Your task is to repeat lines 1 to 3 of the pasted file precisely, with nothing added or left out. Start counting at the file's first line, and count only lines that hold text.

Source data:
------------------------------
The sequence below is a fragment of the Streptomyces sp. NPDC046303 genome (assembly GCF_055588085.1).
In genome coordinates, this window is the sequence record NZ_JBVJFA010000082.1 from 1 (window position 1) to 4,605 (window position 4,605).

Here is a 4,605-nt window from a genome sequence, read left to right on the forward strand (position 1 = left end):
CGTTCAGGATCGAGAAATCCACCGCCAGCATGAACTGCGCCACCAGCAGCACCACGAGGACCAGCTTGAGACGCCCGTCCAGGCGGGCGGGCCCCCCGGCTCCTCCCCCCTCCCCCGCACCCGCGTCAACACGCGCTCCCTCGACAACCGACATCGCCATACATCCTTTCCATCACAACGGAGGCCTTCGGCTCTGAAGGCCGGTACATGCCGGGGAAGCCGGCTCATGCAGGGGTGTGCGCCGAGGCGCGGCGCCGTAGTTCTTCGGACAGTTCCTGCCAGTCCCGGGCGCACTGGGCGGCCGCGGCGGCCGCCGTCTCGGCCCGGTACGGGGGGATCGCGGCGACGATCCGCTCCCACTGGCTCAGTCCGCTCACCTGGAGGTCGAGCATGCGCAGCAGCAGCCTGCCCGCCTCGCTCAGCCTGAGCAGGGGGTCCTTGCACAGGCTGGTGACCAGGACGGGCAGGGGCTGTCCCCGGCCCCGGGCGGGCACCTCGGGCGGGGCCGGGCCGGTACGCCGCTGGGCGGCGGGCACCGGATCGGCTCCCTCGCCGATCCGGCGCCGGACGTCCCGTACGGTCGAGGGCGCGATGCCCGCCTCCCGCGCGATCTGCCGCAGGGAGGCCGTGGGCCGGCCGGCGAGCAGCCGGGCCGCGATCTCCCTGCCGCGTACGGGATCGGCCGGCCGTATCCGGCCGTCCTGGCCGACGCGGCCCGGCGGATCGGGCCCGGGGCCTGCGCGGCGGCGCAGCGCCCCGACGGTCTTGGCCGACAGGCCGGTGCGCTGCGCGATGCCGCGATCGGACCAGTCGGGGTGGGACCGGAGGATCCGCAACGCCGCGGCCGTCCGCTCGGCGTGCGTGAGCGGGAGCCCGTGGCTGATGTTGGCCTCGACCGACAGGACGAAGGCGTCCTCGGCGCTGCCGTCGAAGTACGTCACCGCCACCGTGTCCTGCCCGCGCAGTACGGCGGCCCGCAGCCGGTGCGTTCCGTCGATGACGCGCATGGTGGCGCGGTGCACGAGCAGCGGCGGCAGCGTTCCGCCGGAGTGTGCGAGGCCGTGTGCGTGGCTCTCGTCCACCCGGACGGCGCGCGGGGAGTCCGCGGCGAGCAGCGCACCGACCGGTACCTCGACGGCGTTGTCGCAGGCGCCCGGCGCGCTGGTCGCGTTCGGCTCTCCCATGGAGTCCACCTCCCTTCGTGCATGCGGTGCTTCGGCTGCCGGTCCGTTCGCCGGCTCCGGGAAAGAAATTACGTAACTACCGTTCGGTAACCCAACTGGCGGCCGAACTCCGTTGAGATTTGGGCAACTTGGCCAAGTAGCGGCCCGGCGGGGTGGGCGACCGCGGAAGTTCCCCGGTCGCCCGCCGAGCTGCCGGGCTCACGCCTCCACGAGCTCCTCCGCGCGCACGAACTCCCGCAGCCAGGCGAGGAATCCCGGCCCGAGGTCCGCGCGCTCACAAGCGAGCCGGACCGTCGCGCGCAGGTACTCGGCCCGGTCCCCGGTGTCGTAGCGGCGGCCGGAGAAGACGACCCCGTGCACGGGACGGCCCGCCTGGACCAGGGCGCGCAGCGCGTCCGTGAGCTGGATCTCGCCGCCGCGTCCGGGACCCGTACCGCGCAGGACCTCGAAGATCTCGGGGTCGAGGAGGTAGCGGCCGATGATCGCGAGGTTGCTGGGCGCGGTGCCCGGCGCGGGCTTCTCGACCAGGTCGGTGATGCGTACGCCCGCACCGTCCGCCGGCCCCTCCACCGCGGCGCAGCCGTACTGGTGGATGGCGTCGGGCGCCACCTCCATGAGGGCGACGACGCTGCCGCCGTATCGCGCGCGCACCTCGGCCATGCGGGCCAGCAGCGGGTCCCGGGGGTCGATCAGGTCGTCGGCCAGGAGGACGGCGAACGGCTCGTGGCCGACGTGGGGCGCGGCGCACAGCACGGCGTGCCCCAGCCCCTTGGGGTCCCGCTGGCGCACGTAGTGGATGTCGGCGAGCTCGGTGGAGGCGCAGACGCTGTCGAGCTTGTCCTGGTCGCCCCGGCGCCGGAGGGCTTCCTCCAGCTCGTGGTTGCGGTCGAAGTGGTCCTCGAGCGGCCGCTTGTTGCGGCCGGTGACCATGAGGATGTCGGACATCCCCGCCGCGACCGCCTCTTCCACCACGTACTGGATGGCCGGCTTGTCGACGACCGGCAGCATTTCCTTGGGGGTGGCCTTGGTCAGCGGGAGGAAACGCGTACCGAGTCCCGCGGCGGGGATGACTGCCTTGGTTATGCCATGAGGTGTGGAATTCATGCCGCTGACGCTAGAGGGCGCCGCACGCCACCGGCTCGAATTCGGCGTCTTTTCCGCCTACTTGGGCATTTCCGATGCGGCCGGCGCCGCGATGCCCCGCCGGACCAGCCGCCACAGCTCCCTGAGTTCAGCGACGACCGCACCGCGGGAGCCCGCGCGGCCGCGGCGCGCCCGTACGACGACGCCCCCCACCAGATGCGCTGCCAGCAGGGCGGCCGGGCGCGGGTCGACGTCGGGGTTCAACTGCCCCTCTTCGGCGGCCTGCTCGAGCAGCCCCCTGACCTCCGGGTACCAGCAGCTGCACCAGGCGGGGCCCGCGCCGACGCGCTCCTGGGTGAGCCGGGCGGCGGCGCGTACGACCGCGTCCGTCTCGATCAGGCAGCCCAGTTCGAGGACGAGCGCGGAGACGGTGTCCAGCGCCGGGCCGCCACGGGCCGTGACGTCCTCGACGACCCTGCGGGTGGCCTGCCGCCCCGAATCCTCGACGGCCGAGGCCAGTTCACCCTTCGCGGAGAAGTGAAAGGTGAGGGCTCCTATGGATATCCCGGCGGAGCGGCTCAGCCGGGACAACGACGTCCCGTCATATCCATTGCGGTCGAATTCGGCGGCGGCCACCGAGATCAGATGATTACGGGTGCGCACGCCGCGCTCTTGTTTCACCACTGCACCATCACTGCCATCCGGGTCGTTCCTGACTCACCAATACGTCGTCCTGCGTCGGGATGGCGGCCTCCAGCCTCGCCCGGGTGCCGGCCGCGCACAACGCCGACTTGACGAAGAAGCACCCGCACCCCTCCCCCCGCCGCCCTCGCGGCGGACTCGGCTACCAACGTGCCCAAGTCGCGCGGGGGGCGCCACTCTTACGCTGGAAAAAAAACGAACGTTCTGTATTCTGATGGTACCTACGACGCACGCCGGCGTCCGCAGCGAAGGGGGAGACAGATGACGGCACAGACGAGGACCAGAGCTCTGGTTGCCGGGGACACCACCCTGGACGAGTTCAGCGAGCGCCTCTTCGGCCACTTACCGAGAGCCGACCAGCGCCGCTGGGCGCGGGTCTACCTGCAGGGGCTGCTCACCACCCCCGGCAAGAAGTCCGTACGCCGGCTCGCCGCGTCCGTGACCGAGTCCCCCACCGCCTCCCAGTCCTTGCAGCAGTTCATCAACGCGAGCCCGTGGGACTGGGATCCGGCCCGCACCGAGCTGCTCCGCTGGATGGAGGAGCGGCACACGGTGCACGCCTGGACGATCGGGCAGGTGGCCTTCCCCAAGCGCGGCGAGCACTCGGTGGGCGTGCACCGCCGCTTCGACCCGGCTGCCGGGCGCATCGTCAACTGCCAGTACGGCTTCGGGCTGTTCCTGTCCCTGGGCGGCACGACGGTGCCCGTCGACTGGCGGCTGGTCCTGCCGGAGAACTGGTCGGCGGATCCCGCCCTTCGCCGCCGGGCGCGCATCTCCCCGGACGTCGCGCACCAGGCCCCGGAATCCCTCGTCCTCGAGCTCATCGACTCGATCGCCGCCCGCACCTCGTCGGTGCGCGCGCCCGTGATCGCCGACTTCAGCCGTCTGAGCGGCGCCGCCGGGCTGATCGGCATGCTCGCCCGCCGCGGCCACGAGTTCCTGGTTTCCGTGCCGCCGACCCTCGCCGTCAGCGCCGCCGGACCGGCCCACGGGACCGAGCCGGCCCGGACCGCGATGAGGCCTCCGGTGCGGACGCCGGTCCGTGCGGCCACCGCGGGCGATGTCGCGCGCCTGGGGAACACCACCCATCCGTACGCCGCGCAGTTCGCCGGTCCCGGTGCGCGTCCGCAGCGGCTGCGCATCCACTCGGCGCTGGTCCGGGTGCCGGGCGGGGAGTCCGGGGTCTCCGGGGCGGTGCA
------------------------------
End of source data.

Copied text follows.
The sequence below is a fragment of the Streptomyces sp. NPDC046303 genome (assembly GCF_055588085.1).
In genome coordinates, this window is the sequence record NZ_JBVJFA010000082.1 from 1 (window position 1) to 4,605 (window position 4,605).

Here is a 4,605-nt window from a genome sequence, read left to right on the forward strand (position 1 = left end):